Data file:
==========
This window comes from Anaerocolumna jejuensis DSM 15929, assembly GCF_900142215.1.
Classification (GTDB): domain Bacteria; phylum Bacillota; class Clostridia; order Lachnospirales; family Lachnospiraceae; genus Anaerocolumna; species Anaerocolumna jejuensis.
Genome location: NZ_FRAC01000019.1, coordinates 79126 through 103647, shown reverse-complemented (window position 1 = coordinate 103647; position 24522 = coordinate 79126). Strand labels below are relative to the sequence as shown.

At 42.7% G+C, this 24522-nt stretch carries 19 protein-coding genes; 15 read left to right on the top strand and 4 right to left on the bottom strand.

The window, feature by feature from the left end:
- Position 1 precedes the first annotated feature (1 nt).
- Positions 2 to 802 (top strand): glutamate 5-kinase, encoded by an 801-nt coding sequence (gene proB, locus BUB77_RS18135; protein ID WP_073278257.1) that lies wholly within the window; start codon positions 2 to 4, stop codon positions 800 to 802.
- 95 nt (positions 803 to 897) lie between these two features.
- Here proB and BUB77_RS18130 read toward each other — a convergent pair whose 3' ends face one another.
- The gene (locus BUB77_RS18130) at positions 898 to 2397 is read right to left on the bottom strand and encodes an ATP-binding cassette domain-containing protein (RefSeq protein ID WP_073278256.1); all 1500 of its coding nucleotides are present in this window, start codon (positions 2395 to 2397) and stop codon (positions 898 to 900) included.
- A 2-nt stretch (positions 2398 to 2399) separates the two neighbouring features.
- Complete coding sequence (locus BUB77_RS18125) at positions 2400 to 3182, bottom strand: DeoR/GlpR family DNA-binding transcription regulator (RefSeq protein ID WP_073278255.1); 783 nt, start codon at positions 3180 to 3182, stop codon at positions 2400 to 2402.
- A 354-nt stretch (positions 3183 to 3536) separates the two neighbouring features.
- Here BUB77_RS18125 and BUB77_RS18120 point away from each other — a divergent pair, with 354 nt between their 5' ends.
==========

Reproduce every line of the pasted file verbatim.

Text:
This window comes from Anaerocolumna jejuensis DSM 15929, assembly GCF_900142215.1.
Classification (GTDB): domain Bacteria; phylum Bacillota; class Clostridia; order Lachnospirales; family Lachnospiraceae; genus Anaerocolumna; species Anaerocolumna jejuensis.
Genome location: NZ_FRAC01000019.1, coordinates 79126 through 103647, shown reverse-complemented (window position 1 = coordinate 103647; position 24522 = coordinate 79126). Strand labels below are relative to the sequence as shown.

At 42.7% G+C, this 24522-nt stretch carries 19 protein-coding genes; 15 read left to right on the top strand and 4 right to left on the bottom strand.

The window, feature by feature from the left end:
- Position 1 precedes the first annotated feature (1 nt).
- Positions 2 to 802 (top strand): glutamate 5-kinase, encoded by an 801-nt coding sequence (gene proB, locus BUB77_RS18135; protein ID WP_073278257.1) that lies wholly within the window; start codon positions 2 to 4, stop codon positions 800 to 802.
- 95 nt (positions 803 to 897) lie between these two features.
- Here proB and BUB77_RS18130 read toward each other — a convergent pair whose 3' ends face one another.
- The gene (locus BUB77_RS18130) at positions 898 to 2397 is read right to left on the bottom strand and encodes an ATP-binding cassette domain-containing protein (RefSeq protein ID WP_073278256.1); all 1500 of its coding nucleotides are present in this window, start codon (positions 2395 to 2397) and stop codon (positions 898 to 900) included.
- A 2-nt stretch (positions 2398 to 2399) separates the two neighbouring features.
- Complete coding sequence (locus BUB77_RS18125) at positions 2400 to 3182, bottom strand: DeoR/GlpR family DNA-binding transcription regulator (RefSeq protein ID WP_073278255.1); 783 nt, start codon at positions 3180 to 3182, stop codon at positions 2400 to 2402.
- A 354-nt stretch (positions 3183 to 3536) separates the two neighbouring features.
- Here BUB77_RS18125 and BUB77_RS18120 point away from each other — a divergent pair, with 354 nt between their 5' ends.